For users of geographic information systems (GIS), several global positioning system (GPS) satellites promise advances in technology that will be useful in providing highly accurate locations on the earth's surface. Processed data allow users to map visible features such as utility poles and towers, traffic signs, buildings and trees. Indeed, anything visible to the eye can be captured by the digital imaging system. Using camera pairs mounted on top of a van, physical features of a right of way (R/W) can be located precisely with GPS coordinates.
Routing a Transmission Line
Faced with the need to build a 12-mile (19-km) line from a substation to a new customer, Florida Power Corp. (St. Petersburg, Florida, U.S.) used a van with GPSVision, which is a mobile mapping system developed by Lambda Tech International (Waukesha, Wisconsin, U.S.) to survey the route. Under the circumstances, it would have taken a traditional survey crew several days to complete the work. With the survey van, crews driving at speeds of 35 mph to 50 mph were able to complete the work in less than an hour.
In addition to two cameras mounted on the roof of the van were a solid-state inertial guidance system and a GPS antenna connected to a 7400 GPS receiver supplied by Trimble Navigation Ltd. (Sunnyvale, California, U.S.). During the drive-through, images were collected every 40 ft (13 m) with GPS and inertial data being stored as a digital record with each image. Once the drive was completed, the data were returned to the office where the GPS data were modified using the technique known as differential correction, which is required to produce error-free data.
In this respect, it must be recognized that GPS signals contain errors that reduce the accuracy of positional data. These errors are corrected by comparing the van's GPS data with data available from a stationary GPS unit whose exact position is known. When transferred to a compact disk, Lambda Tech software reads the data. The software, which runs on a Microsoft Windows PC, brings up a map of the route, digital stereo images and a user-defined list of features. A data screen shows the feature position, name and user-defined attributes. While viewing the images, the user can point with a cursor to anything within the range of the camera and accurately position the object. Data coming out of the Feature Extraction software is already formatted for the target GIS or CAD system, which in this application was AutoCAD.
How the System Works
Driving a van equipped with a combination of hardware and software, digital pictures are collected, along with GPS and inertial data, yielding positional data that are accurate enough to produce quality maps. After differentially correcting and processing the GPS data, the information is stored on CDs, DVDs or similar media. Map and database creation is accomplished by pointing and clicking the mouse at any visible object in front of the cameras to a distance of about 130 ft (40 m). An asset symbol is placed on the map and its location on the surface of the earth is logged with a horizontal accuracy of at least 3 ft (1 m). Adding attributes, measuring distances between features, outlining areas or determining clearances in the same picture can be accomplished by pointing and clicking again.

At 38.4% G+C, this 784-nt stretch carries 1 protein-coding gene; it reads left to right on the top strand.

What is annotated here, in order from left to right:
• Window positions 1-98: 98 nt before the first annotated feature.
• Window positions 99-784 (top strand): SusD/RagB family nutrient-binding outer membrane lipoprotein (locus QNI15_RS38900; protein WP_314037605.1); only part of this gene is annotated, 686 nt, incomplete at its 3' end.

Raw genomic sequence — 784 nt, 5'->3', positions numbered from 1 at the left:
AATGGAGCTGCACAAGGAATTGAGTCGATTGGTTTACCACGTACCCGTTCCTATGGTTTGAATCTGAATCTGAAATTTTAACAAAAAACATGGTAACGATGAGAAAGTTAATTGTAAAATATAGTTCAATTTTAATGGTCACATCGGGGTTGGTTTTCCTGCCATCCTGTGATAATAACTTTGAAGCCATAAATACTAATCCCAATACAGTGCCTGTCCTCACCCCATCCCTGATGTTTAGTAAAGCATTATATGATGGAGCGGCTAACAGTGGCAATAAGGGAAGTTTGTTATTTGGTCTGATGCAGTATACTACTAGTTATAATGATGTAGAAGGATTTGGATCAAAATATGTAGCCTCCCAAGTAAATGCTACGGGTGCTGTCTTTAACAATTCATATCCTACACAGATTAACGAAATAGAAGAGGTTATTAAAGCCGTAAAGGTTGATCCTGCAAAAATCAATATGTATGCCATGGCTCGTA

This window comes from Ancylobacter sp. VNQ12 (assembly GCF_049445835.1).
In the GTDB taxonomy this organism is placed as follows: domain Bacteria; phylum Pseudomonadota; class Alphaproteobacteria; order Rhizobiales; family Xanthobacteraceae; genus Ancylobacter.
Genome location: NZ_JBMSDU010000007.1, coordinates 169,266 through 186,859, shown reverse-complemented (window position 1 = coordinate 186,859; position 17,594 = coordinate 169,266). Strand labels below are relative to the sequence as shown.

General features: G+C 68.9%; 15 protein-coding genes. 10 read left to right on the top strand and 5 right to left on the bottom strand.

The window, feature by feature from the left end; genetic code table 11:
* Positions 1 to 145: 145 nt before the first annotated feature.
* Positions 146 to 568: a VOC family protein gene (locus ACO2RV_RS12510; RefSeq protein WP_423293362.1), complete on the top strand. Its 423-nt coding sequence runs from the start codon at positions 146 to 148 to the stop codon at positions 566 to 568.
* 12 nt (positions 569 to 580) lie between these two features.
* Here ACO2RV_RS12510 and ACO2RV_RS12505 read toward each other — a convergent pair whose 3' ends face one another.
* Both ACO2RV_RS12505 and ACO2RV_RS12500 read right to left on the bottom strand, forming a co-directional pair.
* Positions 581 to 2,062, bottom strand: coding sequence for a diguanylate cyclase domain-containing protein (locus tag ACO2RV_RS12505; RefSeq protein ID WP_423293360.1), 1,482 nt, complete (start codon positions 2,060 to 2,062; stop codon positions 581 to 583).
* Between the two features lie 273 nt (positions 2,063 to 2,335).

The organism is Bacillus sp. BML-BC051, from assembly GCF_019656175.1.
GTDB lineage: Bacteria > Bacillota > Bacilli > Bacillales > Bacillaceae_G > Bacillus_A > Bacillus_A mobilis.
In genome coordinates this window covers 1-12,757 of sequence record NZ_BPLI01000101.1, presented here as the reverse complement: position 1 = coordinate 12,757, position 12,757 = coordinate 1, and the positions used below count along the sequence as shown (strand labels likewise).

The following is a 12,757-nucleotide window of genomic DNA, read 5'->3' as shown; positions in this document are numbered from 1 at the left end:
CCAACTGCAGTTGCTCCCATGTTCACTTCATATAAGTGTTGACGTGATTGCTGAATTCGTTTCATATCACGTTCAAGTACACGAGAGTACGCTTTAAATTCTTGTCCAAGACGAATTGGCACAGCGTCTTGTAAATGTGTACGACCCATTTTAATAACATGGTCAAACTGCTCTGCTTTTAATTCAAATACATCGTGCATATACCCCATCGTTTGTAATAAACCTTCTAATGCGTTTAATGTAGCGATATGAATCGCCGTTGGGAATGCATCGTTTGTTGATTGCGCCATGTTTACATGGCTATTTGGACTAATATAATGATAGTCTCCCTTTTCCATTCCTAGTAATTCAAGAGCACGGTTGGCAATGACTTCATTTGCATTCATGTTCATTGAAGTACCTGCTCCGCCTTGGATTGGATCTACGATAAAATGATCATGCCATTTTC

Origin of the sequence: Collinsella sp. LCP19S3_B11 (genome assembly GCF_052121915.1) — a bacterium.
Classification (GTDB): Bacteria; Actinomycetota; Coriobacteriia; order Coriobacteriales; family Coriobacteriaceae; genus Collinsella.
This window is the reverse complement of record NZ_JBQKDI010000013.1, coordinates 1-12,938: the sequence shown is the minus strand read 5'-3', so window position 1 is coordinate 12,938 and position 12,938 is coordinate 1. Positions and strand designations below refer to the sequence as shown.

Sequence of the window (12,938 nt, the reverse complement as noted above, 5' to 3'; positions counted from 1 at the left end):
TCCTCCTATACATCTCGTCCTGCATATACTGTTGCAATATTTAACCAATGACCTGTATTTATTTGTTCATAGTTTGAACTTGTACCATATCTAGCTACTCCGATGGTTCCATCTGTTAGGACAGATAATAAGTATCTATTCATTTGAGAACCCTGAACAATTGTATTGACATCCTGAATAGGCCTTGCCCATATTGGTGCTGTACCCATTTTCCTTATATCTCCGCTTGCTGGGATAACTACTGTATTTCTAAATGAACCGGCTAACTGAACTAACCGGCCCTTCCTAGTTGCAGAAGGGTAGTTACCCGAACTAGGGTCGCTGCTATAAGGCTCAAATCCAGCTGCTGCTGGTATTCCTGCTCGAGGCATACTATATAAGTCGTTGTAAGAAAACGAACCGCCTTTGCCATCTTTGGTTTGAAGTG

At the heart of the GPSVision system is the positioning module, which consists of geodetic quality GPS receivers, inertial guidance and a linear distance-measuring device. As an integrated system, these components allow the data-collection vehicle to maintain a submeter position even if the GPS signals are lost for up to 10 minutes, as might be the case if trees interfered with signal reception.
Using digital cameras with pixel resolution of 768 by 484 with full-frame progressive-scanning technology, the system produces high-quality stereo digital imagery. Because the cameras cover the same area from different positions, locations of features closer than 130 ft (40 m) in front of the lenses can be calculated using triangulation algorithms. Once the asset is positioned, information about the object can be added to the data stream.
Output to GIS or CAD systems is as simple as defining table cross references and pushing a button to generate data files for AutoCAD, Microstation, MGE, ArcInfo, ArcView, Small World and other popular systems. Additional software tools for random viewing, automatic stationing and offsetting features also are available as part of the GPSVision suite of programs.
Although the GPSVision technology was not considered to be a replacement for a conventional survey, it provided valuable information that was needed to launch the transmission-line project. In actuality, the system did more than a traditional survey. Not only was it faster, but the images produced information on physical features along the R/W, which provides relationships among facilities that were already in place. Cost savings were significant compared with conventional methods, with respect to labor and, especially, with respect to time.
GPSVision has four basic modules that are necessary to accomplish a survey of geographical features:
For positioning, a highly accurate inertial measurement unit is used alongside the GPS receiver and distance-measuring device.
For stereo imaging, high-resolution progressive-scan color cameras are mounted on the roof of a van to record the images of interest.
For digital recording, a digital imaging and data-storage system are employed.
For measurement and positioning software, full-function Feature Extraction PC-based software is used allowing the user to point at visible features, determine their real-world position and attach attributes interactively. Heights, widths and areas also can be measured and recorded.